A Monday morning tweet from President Donald Trump has, naturally, sparked a mini constitutional crisis, with journalists and legal scholars accusing The Donald of tampering with witnesses in the Russia investigation—a federal crime carrying a punishment of up to 20 years.
“‘I will never testify against Trump.’ This statement was recently made by Roger Stone, essentially stating that he will not be forced by a rogue and out of control prosecutor to make up lies and stories about ‘President Trump.’ Nice to know that some people still have ‘guts!'” wrote the president, after saying his former attorney Michael Cohen should “serve a full and complete sentence.”
Regular Trump critic, and husband to White House aide Kellyanne Conway, attorney George Conway in turn wrote, “File under ’18 U.S.C. §§ 1503, 1512′”—the constitutional statute for witness tampering.
Meanwhile, former White House ethics chief Norm Eisen called Trump’s tweet about Stone “powerful evidence of obstruction of justice & witness tampering in plain sight.”
While attorneys like Eisen and Conway were quick to accuse Trump of “corruptly persuading” a witness per the federal witness-tampering statute, other legal experts claim that proving such intent is difficult.
“It’s not completely clear to me that this particular tweet is a direct violation of the statute,” Chris Truax, a legal advisor for Republicans for the Rule of Law, told Observer. “For one thing, it’s problematic because you could argue that it’s not really attempting to persuade Stone to do anything since he has already decided ‘not to testify against Trump.’ For another, on it’s face, it’s simply encouraging Stone to ‘tell the truth.’ Now, Mueller may have evidence that this is, in reality, encouraging Stone to lie. But, of course, we don’t currently have that information.”
Former federal prosecutor Ken White noted on Twitter that “the circuits are split over whether it’s ‘corrupt persuasion’ to try to persuade someone to do something they have the right to do, like take the Fifth.”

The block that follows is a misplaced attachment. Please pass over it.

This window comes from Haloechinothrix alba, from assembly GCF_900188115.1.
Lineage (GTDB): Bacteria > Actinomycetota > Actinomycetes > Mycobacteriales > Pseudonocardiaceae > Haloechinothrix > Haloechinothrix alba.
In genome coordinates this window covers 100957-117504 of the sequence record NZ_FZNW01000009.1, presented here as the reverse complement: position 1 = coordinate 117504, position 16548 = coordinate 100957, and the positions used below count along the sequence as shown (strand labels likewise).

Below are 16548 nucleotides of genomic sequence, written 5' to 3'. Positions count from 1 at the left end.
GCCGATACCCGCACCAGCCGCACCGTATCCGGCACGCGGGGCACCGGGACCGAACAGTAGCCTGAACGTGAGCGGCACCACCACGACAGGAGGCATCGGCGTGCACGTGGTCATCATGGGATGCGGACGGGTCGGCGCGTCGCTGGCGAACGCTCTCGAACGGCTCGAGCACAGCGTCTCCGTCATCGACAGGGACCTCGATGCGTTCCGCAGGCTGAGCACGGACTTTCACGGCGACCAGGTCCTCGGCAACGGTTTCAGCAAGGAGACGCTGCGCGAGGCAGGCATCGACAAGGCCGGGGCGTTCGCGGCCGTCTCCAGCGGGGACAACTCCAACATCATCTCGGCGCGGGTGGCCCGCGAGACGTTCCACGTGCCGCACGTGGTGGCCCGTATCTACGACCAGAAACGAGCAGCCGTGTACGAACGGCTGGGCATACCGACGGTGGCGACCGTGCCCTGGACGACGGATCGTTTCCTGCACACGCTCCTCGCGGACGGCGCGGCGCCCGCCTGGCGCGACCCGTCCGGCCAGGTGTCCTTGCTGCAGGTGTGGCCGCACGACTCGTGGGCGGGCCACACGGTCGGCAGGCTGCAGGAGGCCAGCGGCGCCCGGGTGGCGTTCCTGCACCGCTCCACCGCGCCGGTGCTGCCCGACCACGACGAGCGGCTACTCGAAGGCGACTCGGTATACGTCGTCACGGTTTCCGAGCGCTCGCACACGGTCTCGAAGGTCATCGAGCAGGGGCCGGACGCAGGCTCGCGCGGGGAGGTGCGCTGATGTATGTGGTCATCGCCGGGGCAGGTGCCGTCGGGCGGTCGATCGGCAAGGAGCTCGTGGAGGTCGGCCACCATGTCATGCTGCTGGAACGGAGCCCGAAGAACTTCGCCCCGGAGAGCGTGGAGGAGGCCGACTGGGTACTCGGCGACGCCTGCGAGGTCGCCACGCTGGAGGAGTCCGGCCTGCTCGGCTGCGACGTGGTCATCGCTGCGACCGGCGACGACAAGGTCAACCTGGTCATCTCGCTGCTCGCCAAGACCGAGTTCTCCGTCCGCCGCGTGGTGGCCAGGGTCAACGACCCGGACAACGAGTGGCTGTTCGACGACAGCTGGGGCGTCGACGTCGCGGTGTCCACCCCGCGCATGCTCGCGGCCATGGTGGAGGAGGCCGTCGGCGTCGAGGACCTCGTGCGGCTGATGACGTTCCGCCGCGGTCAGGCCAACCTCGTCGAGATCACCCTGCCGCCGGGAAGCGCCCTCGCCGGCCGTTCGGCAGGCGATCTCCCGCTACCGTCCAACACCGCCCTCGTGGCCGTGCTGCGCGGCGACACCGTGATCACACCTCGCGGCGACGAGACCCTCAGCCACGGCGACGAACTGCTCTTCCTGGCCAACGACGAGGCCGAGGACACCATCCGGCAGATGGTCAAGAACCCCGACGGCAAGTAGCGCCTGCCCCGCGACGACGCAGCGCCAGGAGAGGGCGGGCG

“You’d have to prove that he intended to influence Stone not to testify against him truthfully, knowing that Stone had harmful things to say he hadn’t said yet, and not that he was merely thanking him for telling the truth,” tweeted White. “Damn tough case.”
Although this particular Trump tweet may fall into a legal gray zone, others statements could directly implicate the president for obstruction of justice—specifically, when he told The New York Post last Wednesday that a Paul Manafort pardon was “not off the table.”
“This could very, very easily be interpreted as an effort to corruptly persuade Manafort not to tell Mueller everything he knows,” explained Truax. “In fact, it is hard to interpret it as anything else. Note that the statute doesn’t just prohibit ‘corruptly persuading’ someone not to testify. It also prohibits ‘engaging in misleading conduct’ in an effort to get someone not to testify. Dangling a pardon in front of Manafort to encourage him to stay on Trump’s good side and not fully cooperate with Mueller meets that standard, even if Trump doesn’t really intend to grant one.”
“Once again, whether President Trump’s public statements cross the line into illegality or merely skate right up to it is not really the question we should be asking,” continued the attorney. “Whether they are criminal or not, whenever President Trump makes one of these tweets, if you listen carefully, you can hear every one of his attorneys bashing their head on their desks in unison. They are extremely unwise and, even if he has not done so yet, he is extremely likely to do something that will get him into very serious trouble.”